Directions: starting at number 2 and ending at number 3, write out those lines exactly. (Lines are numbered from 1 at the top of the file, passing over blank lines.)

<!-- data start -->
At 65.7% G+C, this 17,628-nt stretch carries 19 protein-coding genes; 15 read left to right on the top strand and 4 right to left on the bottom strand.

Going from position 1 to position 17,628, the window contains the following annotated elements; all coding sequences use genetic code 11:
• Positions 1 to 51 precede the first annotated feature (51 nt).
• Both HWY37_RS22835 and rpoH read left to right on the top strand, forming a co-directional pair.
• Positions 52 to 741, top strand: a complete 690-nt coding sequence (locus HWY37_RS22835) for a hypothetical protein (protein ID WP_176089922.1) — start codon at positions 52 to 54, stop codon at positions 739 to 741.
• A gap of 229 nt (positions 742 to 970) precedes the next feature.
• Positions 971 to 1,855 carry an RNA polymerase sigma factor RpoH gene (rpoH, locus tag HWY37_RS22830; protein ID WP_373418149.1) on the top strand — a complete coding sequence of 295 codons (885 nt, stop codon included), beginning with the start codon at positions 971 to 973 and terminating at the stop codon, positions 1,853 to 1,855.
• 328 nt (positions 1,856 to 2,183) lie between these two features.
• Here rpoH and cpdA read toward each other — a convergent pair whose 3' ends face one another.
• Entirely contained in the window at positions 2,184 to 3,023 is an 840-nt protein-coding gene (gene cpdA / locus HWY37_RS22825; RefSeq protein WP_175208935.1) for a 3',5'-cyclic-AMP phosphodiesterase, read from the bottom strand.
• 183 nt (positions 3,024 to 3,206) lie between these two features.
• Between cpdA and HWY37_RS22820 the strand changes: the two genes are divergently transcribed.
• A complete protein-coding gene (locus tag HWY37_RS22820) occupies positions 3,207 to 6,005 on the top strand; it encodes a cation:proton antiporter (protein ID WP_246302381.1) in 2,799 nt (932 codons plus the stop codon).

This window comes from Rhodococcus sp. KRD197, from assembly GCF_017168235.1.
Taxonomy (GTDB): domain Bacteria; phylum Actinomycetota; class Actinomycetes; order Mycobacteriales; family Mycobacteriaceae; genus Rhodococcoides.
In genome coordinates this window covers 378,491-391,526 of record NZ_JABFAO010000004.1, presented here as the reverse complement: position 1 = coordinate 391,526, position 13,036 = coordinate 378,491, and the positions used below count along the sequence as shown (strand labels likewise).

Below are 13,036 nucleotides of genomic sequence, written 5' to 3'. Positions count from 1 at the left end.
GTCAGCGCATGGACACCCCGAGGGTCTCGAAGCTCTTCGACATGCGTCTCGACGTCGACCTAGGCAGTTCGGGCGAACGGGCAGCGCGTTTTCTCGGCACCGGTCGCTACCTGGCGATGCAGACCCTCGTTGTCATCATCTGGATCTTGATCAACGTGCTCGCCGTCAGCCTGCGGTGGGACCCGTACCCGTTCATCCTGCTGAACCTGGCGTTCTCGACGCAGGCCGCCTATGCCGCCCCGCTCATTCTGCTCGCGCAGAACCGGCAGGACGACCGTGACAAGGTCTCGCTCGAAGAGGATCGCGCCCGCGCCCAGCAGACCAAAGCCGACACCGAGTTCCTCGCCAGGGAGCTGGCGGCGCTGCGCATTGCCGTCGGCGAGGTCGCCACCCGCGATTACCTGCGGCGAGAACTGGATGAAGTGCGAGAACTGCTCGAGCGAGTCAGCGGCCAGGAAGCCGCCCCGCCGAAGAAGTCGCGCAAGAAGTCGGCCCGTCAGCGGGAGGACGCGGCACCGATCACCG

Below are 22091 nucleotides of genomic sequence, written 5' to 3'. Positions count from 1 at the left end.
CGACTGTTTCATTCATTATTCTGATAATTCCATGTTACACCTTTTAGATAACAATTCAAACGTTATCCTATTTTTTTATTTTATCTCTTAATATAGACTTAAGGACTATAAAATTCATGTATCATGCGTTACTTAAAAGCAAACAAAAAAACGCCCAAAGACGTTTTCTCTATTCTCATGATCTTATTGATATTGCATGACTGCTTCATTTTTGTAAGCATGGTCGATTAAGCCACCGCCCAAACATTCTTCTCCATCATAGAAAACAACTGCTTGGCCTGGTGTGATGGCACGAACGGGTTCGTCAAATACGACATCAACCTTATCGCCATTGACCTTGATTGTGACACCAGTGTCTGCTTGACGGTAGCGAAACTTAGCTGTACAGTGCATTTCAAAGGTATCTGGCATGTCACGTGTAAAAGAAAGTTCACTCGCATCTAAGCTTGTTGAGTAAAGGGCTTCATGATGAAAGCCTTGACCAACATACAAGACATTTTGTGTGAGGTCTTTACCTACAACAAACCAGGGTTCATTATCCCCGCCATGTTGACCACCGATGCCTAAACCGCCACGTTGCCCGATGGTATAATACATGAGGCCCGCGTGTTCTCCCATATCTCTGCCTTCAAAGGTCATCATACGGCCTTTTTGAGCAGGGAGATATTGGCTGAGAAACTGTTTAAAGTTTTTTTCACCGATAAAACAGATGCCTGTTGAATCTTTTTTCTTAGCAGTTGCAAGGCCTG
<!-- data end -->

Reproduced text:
Going from position 1 to position 17,628, the window contains the following annotated elements; all coding sequences use genetic code 11:
• Positions 1 to 51 precede the first annotated feature (51 nt).